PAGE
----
Continuing from my second column on CBC’s latest show Trickster, I interviewed Canada’s newest Star Joel Oulette….
Oulette takes center stage on Canadian Primetime television. In His Breakout Role On CBC show “Trickster”, That’s Redefining Canadian Television. A spot not often reserved for Indigenous actors in a leading role. The great news is that you won’t be seeing this indigenous actor in buckskin or playing an extra. No, his character will have depth, take center stage on Canadian Primetime; move beyond stereotypes, and in doing so change the narrative for Canadas Booming Indigenous Generation_Z.
In the second column, Georgina Lightning states, “this is the first time in the history of Canada that there’s been an indigenous project on mainstream Canada… It’s monumental.”. Personally, it didn’t occur to me that Indigenous Canadians have never been allowed to shine in this way. So, this show is truly redefining! Indigenous communities have often been left to play supporting roles in the non-indigenous frameworks. I guess as radicalized peoples one expects to be nothing more than an extra in Canada’s dominates society.
A refreshing and long overdue show, CBC “Trickster” is in the process of redefining what it means to be indigenous in mainstream television. And it’s about time. Joel plays the lead role as Jared, an indigenous teen struggling through his families’ dysfunctional life, who meets a mysterious stranger, who turns his whole world upside down and infuses indigenous supernatural folklore. Check out a quick preview provided by DailyHive: CBC Trickster: Recap with Joel Oulette. Cities like Edmonton, Vancouver, and Winnipeg have the youngest and fastest-growing indigenous populations.
Canadas Indigenous need role models and they need to see themselves as people that are more than just an extra on set. They also need indigenous stars that have a strong understanding of their indigenous history within Canada. Indigenous Gen Z, not only challenge outdated stereotypes but are hyper-aware of terms like “Indigenization” and “Decolonization”. A path paved by my generation in the last decade and the generation before us. This generation is proud of their heritage as Canadas First Peoples.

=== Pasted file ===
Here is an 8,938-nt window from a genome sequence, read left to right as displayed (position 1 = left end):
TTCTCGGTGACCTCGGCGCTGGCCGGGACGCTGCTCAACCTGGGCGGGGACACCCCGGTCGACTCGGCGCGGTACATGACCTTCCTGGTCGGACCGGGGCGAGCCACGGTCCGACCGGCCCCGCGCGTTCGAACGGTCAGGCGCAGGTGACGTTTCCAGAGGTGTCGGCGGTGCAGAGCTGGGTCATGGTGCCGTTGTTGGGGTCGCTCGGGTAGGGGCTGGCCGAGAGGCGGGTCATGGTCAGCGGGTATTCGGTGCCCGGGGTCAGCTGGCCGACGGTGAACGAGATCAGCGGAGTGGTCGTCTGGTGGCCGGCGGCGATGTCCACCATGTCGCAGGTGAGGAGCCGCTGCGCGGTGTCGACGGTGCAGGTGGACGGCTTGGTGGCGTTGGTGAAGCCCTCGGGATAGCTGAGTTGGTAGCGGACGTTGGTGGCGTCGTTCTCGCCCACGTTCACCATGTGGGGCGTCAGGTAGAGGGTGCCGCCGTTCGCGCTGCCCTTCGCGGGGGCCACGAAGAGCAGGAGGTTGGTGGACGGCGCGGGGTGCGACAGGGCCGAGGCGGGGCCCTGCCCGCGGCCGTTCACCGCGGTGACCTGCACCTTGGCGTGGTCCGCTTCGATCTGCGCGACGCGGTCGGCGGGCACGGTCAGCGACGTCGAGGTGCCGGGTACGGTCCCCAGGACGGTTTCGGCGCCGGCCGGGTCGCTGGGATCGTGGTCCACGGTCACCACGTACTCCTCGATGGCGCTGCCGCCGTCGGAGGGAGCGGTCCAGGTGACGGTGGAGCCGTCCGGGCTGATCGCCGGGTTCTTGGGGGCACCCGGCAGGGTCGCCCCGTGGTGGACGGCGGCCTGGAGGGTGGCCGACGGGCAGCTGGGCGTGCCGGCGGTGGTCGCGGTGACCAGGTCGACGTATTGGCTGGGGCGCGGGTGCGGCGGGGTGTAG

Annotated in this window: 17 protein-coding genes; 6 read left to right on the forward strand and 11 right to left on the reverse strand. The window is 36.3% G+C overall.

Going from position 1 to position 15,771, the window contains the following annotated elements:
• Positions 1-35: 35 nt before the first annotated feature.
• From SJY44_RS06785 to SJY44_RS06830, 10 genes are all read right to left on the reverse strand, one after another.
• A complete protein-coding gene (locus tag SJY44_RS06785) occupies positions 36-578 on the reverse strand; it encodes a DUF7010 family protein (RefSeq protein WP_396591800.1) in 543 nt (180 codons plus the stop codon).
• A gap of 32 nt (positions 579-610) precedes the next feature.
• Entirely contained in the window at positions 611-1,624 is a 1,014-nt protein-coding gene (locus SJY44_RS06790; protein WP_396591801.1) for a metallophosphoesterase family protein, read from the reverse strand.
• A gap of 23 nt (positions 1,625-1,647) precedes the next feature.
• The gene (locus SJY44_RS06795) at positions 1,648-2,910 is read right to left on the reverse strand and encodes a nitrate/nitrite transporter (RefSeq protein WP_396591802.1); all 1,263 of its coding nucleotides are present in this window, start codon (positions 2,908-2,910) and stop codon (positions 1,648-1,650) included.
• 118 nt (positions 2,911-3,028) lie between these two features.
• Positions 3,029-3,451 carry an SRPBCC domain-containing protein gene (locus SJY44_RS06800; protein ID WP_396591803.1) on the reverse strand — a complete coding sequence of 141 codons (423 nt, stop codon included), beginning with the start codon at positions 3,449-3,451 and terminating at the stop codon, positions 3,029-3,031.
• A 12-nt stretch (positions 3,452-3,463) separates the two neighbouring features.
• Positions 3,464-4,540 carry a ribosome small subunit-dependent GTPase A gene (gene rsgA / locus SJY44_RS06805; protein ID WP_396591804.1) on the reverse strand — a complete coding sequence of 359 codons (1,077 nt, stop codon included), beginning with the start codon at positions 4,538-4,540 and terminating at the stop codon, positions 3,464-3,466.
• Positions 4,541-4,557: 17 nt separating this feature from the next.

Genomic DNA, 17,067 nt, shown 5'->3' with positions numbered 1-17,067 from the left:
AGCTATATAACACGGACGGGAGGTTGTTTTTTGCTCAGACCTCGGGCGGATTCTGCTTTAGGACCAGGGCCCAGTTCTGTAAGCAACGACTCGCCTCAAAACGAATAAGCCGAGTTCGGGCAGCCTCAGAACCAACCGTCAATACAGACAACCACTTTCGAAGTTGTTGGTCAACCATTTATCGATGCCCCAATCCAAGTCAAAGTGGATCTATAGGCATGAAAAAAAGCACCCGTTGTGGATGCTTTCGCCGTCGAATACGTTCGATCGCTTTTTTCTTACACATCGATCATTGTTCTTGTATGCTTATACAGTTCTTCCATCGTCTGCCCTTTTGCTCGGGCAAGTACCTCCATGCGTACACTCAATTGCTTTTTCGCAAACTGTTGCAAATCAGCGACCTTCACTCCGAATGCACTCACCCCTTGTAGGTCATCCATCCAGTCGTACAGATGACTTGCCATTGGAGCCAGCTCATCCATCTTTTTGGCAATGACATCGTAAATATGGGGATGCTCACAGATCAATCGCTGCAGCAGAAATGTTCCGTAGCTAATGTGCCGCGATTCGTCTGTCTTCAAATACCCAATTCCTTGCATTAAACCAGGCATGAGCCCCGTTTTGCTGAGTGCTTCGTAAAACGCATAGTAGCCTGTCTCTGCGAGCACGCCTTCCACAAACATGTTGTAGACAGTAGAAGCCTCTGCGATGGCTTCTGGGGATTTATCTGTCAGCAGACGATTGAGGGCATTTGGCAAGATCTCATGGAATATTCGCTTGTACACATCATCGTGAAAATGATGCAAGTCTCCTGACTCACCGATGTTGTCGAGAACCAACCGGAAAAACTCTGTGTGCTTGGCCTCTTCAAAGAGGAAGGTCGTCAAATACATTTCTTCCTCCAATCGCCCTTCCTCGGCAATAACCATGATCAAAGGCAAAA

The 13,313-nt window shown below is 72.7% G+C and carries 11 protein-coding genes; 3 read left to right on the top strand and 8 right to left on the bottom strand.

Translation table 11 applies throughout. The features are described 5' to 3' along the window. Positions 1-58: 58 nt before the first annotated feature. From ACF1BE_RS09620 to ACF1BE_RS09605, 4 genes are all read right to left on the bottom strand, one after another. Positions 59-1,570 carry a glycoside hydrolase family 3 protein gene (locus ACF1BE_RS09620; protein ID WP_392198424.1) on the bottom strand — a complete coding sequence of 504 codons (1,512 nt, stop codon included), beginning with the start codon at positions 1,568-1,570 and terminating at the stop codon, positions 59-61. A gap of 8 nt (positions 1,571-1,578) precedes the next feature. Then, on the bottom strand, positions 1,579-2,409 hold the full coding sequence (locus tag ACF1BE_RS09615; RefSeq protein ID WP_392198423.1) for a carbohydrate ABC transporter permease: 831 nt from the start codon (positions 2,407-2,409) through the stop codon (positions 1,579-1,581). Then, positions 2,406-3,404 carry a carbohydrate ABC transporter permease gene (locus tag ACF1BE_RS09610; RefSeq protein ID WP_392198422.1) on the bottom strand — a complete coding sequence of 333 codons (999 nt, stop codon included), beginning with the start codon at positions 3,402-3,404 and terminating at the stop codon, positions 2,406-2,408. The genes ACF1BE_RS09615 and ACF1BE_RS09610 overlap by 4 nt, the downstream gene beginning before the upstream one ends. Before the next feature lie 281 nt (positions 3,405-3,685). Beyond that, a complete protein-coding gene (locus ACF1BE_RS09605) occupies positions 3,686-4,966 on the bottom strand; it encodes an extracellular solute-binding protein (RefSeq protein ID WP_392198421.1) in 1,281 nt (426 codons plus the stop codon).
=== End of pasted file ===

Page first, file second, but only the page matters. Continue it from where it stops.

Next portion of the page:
Joel shares a bit about his family’s rich history, he says, “My great grandfather Jose Ouellette, fought in the Battle of Batoche at 93 years of age, he was killed, and his last word was JUSTICE. My Great Cree Grandmother spoke and wrote fluent Cree.”
Joel is your typical Indigenous Generation Z and his generation is leading the way in relearning Indigenous languages. Repatriating themselves in their Indigenous Culture(s).
There are more than 630 First Nation communities in Canada, which represent more than 50 Nations and 50 Indigenous languages. Differences in Indigenous Cultures are no more apparent than the “Trickster” legend himself. The show is based on Eden Robinson’s “Son of a Trickster” that is based on the “Trickster” Raven which is a culture hero of the Haisla and other Northwest Coast tribes. These Indigenous cultural differences are highlighted in our interview.
Joel explains that his Grandfather told him about his family version of “Trickster”. Joel says, “My Grandfather told us about the Cree legend it is the coyote, Weesageechak Trickster in Haisla is Unite or Fight, good or bad, and in Cree, the coyote is a prankster, a jokester and is humorous, just like medicine in Cree is Humour, to laugh something off, not be so serious, and to share storytelling around the kitchen table, with funny stories is like the coyote.” This week look out for my article on the Plains Cree version of “Trickster” aka “Shapeshifter”.
As a Metis Cree Canadian Joel highlights the importance of knowing your Language and Culture, he says, “ It begins now, they say if you lose the language, you lose the culture, time to embrace the culture and even for myself to dance again.” And that it’s time to “ relearn the language, and the culture, I used to jig with my moms performing company”. For those that are unaware of the “Jig”, please just click here for more information Red River Jig.
It’s clear that he is very proud of his Metis and Cree heritage. He says, “Being indigenous means so much to me. It shows more of who you are, wisdom to live by, and admiration and respect for the land we live on. A topic that everyone needs to pay more attention to. I’m still on my own journey of learning more about my indigenous culture and the ways they lived.”
Oulette Family is Breaking intergenerational Trauma through Acting.
Joel Oulette has a supportive family and friends. Laurie Oulette, Joel’s mother is his biggest fan and supporter. The Oulette is just like all indigenous families that have been impacted by racism, self-hate, and shame caused by Canadas Notorious Residential Schools.